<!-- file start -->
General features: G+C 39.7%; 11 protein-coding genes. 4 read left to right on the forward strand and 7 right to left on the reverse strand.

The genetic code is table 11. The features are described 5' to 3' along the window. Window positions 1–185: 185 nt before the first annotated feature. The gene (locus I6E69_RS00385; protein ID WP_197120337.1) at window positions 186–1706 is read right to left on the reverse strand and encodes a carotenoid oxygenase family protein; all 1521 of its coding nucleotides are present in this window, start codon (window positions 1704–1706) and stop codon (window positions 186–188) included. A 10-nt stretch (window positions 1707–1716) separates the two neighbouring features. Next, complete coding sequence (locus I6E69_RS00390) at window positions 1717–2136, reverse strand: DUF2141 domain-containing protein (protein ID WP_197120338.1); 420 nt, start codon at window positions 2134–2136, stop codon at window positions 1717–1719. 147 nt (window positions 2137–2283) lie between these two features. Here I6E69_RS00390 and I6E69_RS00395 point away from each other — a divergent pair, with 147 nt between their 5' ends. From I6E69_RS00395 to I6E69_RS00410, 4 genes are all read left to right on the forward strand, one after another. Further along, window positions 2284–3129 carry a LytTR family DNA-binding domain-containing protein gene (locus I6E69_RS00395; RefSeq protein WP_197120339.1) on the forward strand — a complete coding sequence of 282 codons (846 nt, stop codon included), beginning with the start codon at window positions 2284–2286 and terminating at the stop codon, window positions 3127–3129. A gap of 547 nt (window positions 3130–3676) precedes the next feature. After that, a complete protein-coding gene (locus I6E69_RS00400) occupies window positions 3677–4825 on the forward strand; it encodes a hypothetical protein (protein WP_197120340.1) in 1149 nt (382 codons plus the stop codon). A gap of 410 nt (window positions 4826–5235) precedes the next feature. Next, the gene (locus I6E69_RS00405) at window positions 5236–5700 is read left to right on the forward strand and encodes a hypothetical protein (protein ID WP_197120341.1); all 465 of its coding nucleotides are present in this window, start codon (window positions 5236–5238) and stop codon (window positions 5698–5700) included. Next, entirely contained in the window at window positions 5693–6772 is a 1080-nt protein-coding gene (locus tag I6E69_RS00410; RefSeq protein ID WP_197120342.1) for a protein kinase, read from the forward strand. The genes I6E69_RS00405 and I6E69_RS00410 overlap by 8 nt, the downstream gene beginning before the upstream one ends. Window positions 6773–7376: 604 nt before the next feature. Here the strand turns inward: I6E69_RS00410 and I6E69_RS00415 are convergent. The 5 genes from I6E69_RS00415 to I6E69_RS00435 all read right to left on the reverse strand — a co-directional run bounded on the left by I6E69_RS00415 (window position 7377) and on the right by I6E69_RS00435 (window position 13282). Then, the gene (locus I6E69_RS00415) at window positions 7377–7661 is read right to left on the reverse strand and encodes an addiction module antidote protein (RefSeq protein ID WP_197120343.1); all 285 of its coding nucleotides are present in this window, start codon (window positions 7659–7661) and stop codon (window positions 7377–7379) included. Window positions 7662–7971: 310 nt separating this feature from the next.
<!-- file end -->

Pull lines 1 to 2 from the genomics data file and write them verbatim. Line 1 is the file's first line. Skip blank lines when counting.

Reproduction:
General features: G+C 39.7%; 11 protein-coding genes. 4 read left to right on the forward strand and 7 right to left on the reverse strand.

The genetic code is table 11. The features are described 5' to 3' along the window. Window positions 1–185: 185 nt before the first annotated feature. The gene (locus I6E69_RS00385; protein ID WP_197120337.1) at window positions 186–1706 is read right to left on the reverse strand and encodes a carotenoid oxygenase family protein; all 1521 of its coding nucleotides are present in this window, start codon (window positions 1704–1706) and stop codon (window positions 186–188) included. A 10-nt stretch (window positions 1707–1716) separates the two neighbouring features. Next, complete coding sequence (locus I6E69_RS00390) at window positions 1717–2136, reverse strand: DUF2141 domain-containing protein (protein ID WP_197120338.1); 420 nt, start codon at window positions 2134–2136, stop codon at window positions 1717–1719. 147 nt (window positions 2137–2283) lie between these two features. Here I6E69_RS00390 and I6E69_RS00395 point away from each other — a divergent pair, with 147 nt between their 5' ends. From I6E69_RS00395 to I6E69_RS00410, 4 genes are all read left to right on the forward strand, one after another. Further along, window positions 2284–3129 carry a LytTR family DNA-binding domain-containing protein gene (locus I6E69_RS00395; RefSeq protein WP_197120339.1) on the forward strand — a complete coding sequence of 282 codons (846 nt, stop codon included), beginning with the start codon at window positions 2284–2286 and terminating at the stop codon, window positions 3127–3129. A gap of 547 nt (window positions 3130–3676) precedes the next feature. After that, a complete protein-coding gene (locus I6E69_RS00400) occupies window positions 3677–4825 on the forward strand; it encodes a hypothetical protein (protein WP_197120340.1) in 1149 nt (382 codons plus the stop codon). A gap of 410 nt (window positions 4826–5235) precedes the next feature. Next, the gene (locus I6E69_RS00405) at window positions 5236–5700 is read left to right on the forward strand and encodes a hypothetical protein (protein ID WP_197120341.1); all 465 of its coding nucleotides are present in this window, start codon (window positions 5236–5238) and stop codon (window positions 5698–5700) included. Next, entirely contained in the window at window positions 5693–6772 is a 1080-nt protein-coding gene (locus tag I6E69_RS00410; RefSeq protein ID WP_197120342.1) for a protein kinase, read from the forward strand. The genes I6E69_RS00405 and I6E69_RS00410 overlap by 8 nt, the downstream gene beginning before the upstream one ends. Window positions 6773–7376: 604 nt before the next feature. Here the strand turns inward: I6E69_RS00410 and I6E69_RS00415 are convergent. The 5 genes from I6E69_RS00415 to I6E69_RS00435 all read right to left on the reverse strand — a co-directional run bounded on the left by I6E69_RS00415 (window position 7377) and on the right by I6E69_RS00435 (window position 13282). Then, the gene (locus I6E69_RS00415) at window positions 7377–7661 is read right to left on the reverse strand and encodes an addiction module antidote protein (RefSeq protein ID WP_197120343.1); all 285 of its coding nucleotides are present in this window, start codon (window positions 7659–7661) and stop codon (window positions 7377–7379) included. Window positions 7662–7971: 310 nt separating this feature from the next.